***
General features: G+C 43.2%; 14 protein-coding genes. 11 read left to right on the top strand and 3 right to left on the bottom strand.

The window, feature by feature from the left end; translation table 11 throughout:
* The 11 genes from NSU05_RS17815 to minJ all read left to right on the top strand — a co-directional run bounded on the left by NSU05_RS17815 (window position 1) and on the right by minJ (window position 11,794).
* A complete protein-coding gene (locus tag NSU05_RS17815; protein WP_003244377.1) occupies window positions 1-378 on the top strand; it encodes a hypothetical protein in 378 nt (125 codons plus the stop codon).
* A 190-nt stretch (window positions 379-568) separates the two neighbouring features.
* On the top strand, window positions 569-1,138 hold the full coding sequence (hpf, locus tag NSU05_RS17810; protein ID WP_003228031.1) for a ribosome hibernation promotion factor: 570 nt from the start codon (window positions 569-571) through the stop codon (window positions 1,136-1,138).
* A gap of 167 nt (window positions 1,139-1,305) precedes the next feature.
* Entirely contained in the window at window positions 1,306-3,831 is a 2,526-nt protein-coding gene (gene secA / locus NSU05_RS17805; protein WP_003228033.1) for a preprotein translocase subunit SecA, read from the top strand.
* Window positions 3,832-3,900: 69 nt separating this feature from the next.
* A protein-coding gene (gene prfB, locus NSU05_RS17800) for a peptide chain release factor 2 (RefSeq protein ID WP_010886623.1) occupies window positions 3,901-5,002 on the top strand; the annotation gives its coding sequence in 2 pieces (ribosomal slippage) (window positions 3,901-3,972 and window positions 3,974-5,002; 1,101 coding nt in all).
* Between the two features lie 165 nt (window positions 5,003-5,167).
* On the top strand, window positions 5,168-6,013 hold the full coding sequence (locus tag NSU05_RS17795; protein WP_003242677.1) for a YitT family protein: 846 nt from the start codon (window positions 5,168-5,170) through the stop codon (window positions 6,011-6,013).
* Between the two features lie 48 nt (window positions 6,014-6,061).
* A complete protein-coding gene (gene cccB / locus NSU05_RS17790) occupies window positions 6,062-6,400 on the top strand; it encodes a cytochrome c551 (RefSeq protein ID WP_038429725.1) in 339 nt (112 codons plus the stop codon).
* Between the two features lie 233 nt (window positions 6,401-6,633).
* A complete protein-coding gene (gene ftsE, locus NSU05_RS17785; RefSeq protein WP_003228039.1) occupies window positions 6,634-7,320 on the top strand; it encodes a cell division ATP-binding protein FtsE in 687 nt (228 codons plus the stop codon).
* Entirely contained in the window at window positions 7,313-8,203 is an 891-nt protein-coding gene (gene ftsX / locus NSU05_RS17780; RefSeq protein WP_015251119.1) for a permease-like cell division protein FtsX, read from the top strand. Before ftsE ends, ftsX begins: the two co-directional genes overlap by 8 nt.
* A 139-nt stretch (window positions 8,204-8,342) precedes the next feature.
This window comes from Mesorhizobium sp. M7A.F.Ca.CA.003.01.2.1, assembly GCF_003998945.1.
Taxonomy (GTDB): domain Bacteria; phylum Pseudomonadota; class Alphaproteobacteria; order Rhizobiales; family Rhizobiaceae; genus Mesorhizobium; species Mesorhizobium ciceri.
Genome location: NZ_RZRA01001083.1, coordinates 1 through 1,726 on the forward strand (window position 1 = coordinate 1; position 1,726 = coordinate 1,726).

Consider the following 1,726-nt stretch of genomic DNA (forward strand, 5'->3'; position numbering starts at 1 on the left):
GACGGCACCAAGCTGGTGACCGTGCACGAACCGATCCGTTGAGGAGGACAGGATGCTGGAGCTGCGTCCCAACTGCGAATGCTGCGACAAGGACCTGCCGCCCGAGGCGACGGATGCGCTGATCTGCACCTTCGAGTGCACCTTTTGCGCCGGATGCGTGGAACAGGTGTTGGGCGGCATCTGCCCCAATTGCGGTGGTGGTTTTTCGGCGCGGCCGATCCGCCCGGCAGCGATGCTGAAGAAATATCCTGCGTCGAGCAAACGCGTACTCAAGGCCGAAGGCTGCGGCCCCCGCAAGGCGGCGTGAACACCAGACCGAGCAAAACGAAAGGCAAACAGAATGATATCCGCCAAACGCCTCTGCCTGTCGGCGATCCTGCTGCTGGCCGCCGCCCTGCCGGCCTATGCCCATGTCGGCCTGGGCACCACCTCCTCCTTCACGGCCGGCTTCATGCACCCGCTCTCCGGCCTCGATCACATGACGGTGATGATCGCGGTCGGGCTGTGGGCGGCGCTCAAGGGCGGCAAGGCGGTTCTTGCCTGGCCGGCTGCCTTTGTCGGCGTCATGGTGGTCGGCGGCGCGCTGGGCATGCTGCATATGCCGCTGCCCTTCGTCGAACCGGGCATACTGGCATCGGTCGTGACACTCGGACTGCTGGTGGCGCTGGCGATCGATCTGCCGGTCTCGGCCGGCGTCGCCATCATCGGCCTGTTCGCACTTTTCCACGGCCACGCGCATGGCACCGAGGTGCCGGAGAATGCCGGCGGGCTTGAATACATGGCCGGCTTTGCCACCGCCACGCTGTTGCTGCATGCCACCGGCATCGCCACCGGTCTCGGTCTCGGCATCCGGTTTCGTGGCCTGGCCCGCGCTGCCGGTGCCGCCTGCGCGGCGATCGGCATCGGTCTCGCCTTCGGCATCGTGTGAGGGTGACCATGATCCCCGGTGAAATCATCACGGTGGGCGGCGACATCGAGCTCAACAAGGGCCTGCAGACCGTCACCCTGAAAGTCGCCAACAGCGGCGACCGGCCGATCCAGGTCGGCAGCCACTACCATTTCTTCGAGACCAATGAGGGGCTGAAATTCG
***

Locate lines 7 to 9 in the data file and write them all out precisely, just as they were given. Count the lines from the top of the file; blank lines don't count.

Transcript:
* A gap of 167 nt (window positions 1,139-1,305) precedes the next feature.
* Entirely contained in the window at window positions 1,306-3,831 is a 2,526-nt protein-coding gene (gene secA / locus NSU05_RS17805; protein WP_003228033.1) for a preprotein translocase subunit SecA, read from the top strand.
* Window positions 3,832-3,900: 69 nt separating this feature from the next.